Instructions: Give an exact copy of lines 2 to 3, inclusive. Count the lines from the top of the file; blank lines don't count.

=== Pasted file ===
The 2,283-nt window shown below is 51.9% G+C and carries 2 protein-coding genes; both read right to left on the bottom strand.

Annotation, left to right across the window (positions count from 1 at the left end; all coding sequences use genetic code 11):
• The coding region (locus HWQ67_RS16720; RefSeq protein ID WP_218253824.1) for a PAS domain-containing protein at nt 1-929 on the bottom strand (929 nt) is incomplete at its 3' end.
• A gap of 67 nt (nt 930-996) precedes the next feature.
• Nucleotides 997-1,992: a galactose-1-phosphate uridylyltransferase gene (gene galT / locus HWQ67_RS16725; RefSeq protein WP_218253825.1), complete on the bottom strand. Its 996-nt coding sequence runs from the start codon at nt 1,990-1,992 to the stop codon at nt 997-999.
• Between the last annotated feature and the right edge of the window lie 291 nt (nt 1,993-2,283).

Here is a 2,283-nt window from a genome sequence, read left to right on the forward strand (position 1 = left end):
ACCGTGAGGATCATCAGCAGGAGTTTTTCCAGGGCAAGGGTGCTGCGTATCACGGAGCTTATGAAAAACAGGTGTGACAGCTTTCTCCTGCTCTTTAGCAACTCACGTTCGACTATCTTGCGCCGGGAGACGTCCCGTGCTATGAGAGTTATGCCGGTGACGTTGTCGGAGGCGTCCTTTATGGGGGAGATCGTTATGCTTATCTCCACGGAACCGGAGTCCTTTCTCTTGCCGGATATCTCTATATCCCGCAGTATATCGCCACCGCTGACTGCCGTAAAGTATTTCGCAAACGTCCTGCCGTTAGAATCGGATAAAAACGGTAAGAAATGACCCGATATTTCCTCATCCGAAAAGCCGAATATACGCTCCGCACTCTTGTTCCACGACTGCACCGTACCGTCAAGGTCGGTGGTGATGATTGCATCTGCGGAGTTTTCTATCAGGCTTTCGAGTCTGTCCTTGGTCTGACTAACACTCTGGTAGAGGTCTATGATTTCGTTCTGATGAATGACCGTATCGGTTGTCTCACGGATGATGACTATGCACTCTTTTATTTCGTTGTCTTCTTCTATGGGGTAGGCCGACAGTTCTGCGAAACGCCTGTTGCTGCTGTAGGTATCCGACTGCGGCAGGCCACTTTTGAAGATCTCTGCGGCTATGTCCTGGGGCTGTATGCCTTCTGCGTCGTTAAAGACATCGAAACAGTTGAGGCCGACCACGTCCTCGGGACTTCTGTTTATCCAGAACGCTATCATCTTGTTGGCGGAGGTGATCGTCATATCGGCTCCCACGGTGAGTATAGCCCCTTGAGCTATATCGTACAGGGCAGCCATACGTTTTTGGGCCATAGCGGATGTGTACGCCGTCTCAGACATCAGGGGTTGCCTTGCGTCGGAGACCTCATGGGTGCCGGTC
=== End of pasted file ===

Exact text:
Annotation, left to right across the window (positions count from 1 at the left end; all coding sequences use genetic code 11):
• The coding region (locus HWQ67_RS16720; RefSeq protein ID WP_218253824.1) for a PAS domain-containing protein at nt 1-929 on the bottom strand (929 nt) is incomplete at its 3' end.